Practitioner’s Corner: Crack the Books on the First Day

By Sandra C. Birchfield
Principal, March/April 2013

Teachers and other school personnel often complain to principals about a lack of time to get things done. Time management, in today’s realm of accountability, means stretching out every second of the school day and school year. Teachers are hard pressed to fully cover the curriculum when they factor in time spent for snow days, half days for students because of teacher in-service, all day teacher work days, assembly programs, field trips, fire drills, and stranger alert drills. By preparing for the next school year in the spring of the preceding year—including class assignments and orientation—principals can ensure that students are ready to learn on the first day of school.

Importance of Preparation
The first day of school can be an instructional day worth remembering if students have the self confidence of being well prepared. At Wise Primary School in Wise, Virginia, we start plan­ning for the first day of the new school year as early as February of the previous year. I call all faculty members, for each grade level, to a meeting where I ask each faculty member to make a list of his or her students. The teachers rank the students according to high, average, or low abilities. Special education and gifted program students are also labeled on the list, as well as students who do not get along with each other.

Each grade level has six or seven classes, so we have a large list that I arrange for each grade level with boys at the top and girls at the bottom. Each resulting class list has, as close as possible, the same number of students. If we have six special needs children, I divide them up with faculty who have agreed to do a collaborative classroom. Faculty mem­bers, teaching in the collaborative class­rooms, always volunteer. I need teachers who want to reach as well as teach these children. We also typically have two or three gifted students equitably distrib­uted in each classroom.

I meet with each grade level several times to make sure I have the names correct and that students who need to be separated are not placed together. The names of the teachers are not on the list until the evening before the children get the opportunity to meet their teacher for the coming year. The evening before the next to the last day of school, I put the list in the faculty members’ mailboxes.

On the day before the last day of school—a half day—the children spend 45 to 60 minutes with their new teacher. They receive their supply list for the following school year and also get to see the friends who will be in their new class.

Few Changes or Requests
Parents have that day, the last day of school, and all summer to discuss their child’s placement. Over the nine years that I was principal, I probably had to change 12 to 15 students. Some years, no one complained. If a parent does not contact me before the first day of school I assume they are satisfied. We are ready to start instruc­tion on the first day of school.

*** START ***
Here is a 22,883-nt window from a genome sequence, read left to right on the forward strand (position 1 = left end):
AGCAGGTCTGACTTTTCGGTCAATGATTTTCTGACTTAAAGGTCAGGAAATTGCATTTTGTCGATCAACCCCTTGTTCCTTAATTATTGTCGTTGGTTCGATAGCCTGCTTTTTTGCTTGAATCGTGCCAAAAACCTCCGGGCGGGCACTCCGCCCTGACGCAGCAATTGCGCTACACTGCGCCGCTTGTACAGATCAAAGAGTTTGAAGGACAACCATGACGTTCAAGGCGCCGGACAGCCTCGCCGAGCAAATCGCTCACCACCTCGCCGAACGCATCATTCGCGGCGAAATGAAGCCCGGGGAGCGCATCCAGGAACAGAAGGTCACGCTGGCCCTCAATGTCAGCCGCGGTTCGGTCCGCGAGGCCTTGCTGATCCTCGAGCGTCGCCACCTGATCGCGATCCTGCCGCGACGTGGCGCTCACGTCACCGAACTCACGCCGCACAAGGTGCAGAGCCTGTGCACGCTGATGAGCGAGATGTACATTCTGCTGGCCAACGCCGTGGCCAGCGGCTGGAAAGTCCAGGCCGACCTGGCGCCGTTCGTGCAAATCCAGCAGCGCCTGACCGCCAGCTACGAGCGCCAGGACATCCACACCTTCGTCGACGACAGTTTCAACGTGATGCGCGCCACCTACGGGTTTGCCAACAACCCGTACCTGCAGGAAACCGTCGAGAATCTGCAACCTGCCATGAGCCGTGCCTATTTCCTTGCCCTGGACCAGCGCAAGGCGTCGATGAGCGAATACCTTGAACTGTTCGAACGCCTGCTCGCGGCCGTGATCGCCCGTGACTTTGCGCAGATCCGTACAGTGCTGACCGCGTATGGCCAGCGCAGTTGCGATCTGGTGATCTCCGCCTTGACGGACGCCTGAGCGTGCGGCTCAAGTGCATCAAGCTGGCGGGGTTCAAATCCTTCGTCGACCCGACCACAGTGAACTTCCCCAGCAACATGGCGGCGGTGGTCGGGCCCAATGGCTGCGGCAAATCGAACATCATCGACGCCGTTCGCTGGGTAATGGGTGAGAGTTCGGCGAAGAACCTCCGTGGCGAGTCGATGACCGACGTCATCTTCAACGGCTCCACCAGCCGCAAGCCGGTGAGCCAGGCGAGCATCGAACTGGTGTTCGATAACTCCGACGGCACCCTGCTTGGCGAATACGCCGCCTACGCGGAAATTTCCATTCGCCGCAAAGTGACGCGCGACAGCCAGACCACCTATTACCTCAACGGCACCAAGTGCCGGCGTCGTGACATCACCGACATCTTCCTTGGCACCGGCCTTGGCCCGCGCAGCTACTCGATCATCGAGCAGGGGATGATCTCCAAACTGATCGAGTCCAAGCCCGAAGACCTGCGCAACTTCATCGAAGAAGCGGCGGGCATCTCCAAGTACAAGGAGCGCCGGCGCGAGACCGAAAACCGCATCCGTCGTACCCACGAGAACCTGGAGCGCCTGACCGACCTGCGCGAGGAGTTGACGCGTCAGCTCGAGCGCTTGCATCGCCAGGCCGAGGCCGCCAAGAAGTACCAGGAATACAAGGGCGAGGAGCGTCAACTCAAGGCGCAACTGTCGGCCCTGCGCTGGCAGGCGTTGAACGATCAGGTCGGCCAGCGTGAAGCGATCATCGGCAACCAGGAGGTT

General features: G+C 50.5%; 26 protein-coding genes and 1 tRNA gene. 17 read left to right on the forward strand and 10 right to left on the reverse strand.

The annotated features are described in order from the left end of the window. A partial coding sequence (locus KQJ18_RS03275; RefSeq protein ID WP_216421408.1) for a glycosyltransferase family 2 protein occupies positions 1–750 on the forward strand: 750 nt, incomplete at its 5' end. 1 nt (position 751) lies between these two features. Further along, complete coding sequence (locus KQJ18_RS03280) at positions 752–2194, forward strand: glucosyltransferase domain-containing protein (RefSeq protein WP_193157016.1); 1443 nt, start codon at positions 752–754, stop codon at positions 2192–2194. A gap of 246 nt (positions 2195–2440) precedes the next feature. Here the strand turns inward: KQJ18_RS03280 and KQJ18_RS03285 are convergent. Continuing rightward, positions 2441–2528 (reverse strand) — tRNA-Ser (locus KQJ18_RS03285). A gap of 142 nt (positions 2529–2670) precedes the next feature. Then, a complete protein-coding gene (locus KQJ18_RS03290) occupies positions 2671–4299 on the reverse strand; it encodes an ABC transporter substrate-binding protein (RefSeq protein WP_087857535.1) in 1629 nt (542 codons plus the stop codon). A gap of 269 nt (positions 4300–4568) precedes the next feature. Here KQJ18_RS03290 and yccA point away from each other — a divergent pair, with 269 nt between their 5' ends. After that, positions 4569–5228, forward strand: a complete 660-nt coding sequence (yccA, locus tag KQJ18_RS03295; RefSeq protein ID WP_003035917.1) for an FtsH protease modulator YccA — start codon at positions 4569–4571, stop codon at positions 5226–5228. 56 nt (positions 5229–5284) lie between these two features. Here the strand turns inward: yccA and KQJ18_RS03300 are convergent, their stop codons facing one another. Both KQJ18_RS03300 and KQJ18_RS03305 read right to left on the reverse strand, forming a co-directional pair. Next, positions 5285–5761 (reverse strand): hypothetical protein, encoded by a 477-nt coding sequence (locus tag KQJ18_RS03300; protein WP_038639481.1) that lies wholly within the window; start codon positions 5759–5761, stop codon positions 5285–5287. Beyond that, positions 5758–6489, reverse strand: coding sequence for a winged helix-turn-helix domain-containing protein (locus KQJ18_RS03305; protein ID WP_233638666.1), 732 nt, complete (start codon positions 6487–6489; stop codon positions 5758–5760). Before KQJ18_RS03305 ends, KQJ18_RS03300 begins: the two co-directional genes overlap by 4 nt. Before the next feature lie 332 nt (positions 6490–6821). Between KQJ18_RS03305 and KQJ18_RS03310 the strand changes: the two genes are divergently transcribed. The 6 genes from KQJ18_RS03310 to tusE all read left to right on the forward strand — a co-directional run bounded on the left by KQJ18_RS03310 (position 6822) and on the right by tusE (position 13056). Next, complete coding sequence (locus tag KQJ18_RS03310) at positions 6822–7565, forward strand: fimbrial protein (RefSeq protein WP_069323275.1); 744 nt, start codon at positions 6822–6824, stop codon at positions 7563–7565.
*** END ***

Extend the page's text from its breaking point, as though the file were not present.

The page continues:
Wise Primary accepts teacher requests from our four pre-K classes as long as the kindergarten classes have the same number of students. Chil­dren pre-registering for kindergarten also can choose their teacher. All other grades are assigned.

If a teacher is retiring or not return­ing, then a resource teacher will meet with the new class. When a teacher is hired for a position during the sum­mer, we arrange a day when the stu­dents are notified to come and meet their new teacher so that they, too, are ready for the first day of school.

The children in kindergarten or first grade who are retained are also excited about meeting their new teacher. In some cases the parent and teacher agree for the child to have the same teacher again. [I am consulted in these decisions, but ultimately the decision is up to the teacher and parent.]

On one of the last teacher workdays before summer break, teachers place students’ cumulative folders in a box in the cafeteria that corresponds to their new placement. These records are secured in filing cabinets within a couple of hours. This saves the school secretary a lot of time in sorting records of 700 students. All fourth-grade cumulative records are boxed up and sent to the middle school.

Students leave school for the summer with their final report card, which also lists the name of the teacher for the following year, supply list, and a smile because they usually get the teacher or friends that they wanted to be with.

This practice of assigning and meeting teachers before the end of the school year is not new. Years ago, when I was in elementary school, I too had a smile on my face. I had the teacher and/or friends that I wanted and I did not have to worry about my class assignment all summer. Like the students at Wise, I had to do a lot of work that first day of school.

Sandra C. Birchfield, a retired principal, is an assistant faculty member with Lincoln Memorial University’s graduate education program.


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